Tracking the miles

I’ve never been much for tracking the miles I bike. I’ll sometimes do it on bike tours, though, mostly because I have a Rite-In-The-Rain pocket size spiral notepad that lives in the map compartment of my North St. handlebar bag. (I bought this notepad at REI in Missoula, MT during the Big Tour in 2011, and on occasion I’ll flip back through it for fun.) Outside of that, no. I don’t use Strava and I don’t want to RideWithGPS every ride that I do.

But for some reason this year I decided to start tracking my mileage. I’m doing it mostly in analog format, using a handy Rhodia A7 sized notebook (graph paper, of course) where I’ll write down my day’s mileage. I get that mileage from my bike computers on either my Bantam or Raleigh Superbe. (I’ll either use RideWithGPS tracking or an estimate for mileage on the Brompton, for now.) I’ll note something about the bike ride, like “errands loop”, the bike I used, and mileage down to a tenth. That’s it.

But why? Maybe because I know that I want to ride more. But not having a metric of what I already ride, I don’t have a definition of what my current riding looks like. And it’s fun to look back and see what my riding has been like so far this year.

But I also don’t want to get super-anal about this. I don’t want to become one of those people who publicly flagellate themselves when they figure out their riding was down by 3% this year, or feel like they have to do a crazy 200 mile ride before the end of the month in order to “balance things out”. I also don’t want to make it all about miles. I ride for fun and utility, and I can have really fun bike rides that are relatively short.

At the same time, I know that my general fitness level has decreased over the past few years, especially when I cut out my regular five days a week bike commute in 2018. When I lived in Woodlawn and worked at the hostel, my daily commute was about twelve miles, 1 so I was guaranteed 60 base miles a week. Now looking at my month of January I got in 119.9 miles, just about twice that weekly mileage. I could use another 120 miles in a month, so perhaps a goal of at least 200-250 miles a month is something to shoot for, for now. It’ll get easier with nicer weather and longer days, so I’m not going to beat myself up if I don’t achieve that soon.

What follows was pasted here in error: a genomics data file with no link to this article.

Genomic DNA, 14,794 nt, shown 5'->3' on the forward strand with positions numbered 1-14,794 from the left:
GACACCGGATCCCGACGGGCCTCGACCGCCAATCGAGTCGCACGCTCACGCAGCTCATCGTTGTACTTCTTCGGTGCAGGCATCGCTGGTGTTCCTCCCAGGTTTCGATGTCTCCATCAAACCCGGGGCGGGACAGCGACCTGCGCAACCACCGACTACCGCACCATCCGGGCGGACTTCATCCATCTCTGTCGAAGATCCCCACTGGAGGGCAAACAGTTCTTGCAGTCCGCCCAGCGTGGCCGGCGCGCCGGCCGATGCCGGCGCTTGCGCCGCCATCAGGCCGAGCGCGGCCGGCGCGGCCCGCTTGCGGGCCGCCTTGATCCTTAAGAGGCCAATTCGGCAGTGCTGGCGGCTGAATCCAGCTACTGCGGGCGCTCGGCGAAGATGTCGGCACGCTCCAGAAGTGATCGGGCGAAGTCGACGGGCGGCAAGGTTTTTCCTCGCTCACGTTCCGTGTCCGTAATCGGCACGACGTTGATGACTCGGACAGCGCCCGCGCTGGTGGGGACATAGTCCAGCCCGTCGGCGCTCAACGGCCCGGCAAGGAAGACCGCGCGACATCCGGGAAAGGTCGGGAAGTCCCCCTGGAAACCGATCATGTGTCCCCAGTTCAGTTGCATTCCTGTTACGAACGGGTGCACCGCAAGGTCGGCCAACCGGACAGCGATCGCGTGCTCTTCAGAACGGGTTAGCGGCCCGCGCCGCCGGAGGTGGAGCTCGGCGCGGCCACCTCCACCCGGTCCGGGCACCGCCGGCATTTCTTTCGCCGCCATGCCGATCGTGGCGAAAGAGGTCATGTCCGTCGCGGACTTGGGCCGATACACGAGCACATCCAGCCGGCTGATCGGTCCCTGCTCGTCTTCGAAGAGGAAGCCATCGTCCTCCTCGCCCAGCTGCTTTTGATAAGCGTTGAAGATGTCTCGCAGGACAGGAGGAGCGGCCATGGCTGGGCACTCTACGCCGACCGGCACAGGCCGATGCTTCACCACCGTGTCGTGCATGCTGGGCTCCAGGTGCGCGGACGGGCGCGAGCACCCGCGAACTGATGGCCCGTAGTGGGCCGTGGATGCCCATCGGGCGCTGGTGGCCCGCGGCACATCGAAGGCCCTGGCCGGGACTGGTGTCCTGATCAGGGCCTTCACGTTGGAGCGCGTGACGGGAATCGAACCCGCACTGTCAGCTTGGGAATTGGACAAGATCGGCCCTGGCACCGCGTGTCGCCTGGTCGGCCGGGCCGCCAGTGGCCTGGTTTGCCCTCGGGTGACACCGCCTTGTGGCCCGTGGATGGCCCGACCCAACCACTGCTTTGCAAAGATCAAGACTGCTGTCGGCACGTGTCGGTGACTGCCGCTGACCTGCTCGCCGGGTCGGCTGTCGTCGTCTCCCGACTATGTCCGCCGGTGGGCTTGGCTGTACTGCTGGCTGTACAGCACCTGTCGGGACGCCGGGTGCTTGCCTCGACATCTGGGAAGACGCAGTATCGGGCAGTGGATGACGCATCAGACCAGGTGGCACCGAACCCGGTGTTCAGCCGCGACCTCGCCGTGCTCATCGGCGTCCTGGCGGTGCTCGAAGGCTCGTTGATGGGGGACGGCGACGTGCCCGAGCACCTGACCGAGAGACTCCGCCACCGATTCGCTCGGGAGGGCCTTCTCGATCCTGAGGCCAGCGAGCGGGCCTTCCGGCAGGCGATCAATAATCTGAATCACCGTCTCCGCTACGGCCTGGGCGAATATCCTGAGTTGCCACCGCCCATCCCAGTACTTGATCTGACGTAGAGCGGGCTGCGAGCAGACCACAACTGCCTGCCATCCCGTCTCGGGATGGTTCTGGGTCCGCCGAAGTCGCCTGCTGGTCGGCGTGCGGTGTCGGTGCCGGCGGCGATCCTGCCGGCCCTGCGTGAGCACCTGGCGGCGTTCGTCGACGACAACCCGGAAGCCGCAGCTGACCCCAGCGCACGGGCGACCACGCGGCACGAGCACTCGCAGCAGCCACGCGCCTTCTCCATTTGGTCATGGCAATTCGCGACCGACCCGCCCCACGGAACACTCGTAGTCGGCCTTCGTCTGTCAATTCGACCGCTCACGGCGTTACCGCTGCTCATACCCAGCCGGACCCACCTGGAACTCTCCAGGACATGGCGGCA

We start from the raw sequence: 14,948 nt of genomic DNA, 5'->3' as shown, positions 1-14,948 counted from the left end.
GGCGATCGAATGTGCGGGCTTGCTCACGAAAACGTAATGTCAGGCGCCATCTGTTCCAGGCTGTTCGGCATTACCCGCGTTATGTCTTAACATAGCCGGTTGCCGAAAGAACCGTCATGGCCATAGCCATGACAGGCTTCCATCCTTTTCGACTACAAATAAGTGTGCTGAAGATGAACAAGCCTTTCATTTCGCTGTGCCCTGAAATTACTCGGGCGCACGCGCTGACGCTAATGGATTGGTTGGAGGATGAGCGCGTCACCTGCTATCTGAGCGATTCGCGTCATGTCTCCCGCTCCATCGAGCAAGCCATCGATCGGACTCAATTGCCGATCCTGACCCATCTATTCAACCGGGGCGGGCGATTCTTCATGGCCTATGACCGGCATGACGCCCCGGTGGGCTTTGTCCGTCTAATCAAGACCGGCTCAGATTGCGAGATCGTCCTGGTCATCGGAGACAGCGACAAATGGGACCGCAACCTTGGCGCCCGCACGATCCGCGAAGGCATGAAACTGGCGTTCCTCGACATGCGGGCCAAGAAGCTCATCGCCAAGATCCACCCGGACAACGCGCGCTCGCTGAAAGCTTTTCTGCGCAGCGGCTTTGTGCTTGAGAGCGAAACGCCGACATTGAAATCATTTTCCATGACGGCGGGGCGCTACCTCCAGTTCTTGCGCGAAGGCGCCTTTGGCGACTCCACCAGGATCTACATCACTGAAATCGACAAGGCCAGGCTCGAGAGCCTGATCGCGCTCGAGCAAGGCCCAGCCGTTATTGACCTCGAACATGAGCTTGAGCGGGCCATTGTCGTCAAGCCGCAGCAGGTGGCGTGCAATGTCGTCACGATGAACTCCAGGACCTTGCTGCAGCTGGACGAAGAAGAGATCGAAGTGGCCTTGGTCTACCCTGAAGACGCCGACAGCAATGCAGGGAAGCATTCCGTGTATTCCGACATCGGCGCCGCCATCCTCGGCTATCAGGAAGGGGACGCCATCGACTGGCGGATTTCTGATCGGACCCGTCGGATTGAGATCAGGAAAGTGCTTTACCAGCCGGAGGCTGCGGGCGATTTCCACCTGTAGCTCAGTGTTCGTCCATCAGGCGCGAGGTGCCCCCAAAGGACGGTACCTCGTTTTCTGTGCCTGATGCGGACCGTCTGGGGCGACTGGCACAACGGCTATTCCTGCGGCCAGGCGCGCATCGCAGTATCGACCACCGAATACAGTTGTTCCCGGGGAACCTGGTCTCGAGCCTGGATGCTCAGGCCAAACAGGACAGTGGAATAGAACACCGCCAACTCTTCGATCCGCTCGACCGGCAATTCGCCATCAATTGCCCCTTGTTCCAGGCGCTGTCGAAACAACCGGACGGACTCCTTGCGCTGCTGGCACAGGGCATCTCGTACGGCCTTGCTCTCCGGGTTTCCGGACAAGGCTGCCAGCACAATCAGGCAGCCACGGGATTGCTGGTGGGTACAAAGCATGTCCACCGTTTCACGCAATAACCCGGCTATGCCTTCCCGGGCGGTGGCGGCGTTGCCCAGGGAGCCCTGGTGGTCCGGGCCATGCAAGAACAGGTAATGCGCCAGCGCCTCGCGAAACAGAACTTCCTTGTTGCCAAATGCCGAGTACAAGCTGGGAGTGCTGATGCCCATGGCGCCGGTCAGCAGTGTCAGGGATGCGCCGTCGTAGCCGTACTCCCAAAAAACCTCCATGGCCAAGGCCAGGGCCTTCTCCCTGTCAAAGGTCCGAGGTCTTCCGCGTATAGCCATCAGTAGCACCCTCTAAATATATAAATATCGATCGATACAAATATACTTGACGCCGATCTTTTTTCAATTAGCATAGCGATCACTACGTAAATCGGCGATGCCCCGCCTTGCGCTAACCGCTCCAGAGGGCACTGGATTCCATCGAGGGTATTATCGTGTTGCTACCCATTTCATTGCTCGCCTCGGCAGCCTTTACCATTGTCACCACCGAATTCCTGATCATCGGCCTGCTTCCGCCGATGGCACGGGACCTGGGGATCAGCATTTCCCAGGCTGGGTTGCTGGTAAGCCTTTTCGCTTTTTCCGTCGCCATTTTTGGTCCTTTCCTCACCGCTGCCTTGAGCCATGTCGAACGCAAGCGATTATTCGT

And I rode 14 days in January, roughly half the month. A few years ago I would be riding almost every day. I’d like to ride more frequently, but “work-at-home”, pandemic, and a lack of motivation has hindered that. It’s hard for me to just get out and ride if I don’t have a destination or plan. I’m trying to create a few basic low mile loops when I just want to ride so I don’t have to think about a destination. But I also don’t want to pressure myself into riding every day via something like the 30 Days of Biking Challenge. Some days I just want to walk instead, and that’s okay! And I don’t want to do the token “I rode around my block” ride because I didn’t ride that day, just to “ride every day.”

So I’ll keep on logging in those miles for as long as I can. If it negatively impacts my mental well-being, I’ll stop. But for now, it’s fun.

1 This is a little over what my typical “commute loop” to my post-office runs. But I only go to the post office once to thrice a week, so it will never add up as much as my hostel commute.

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4 thoughts on “Tracking the miles

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  1. For me having a number of loops I like to ride, has made it easier to just get out and ride. Also seeing the areas rode at different times, seasons, and weather conditions means it is never the same….

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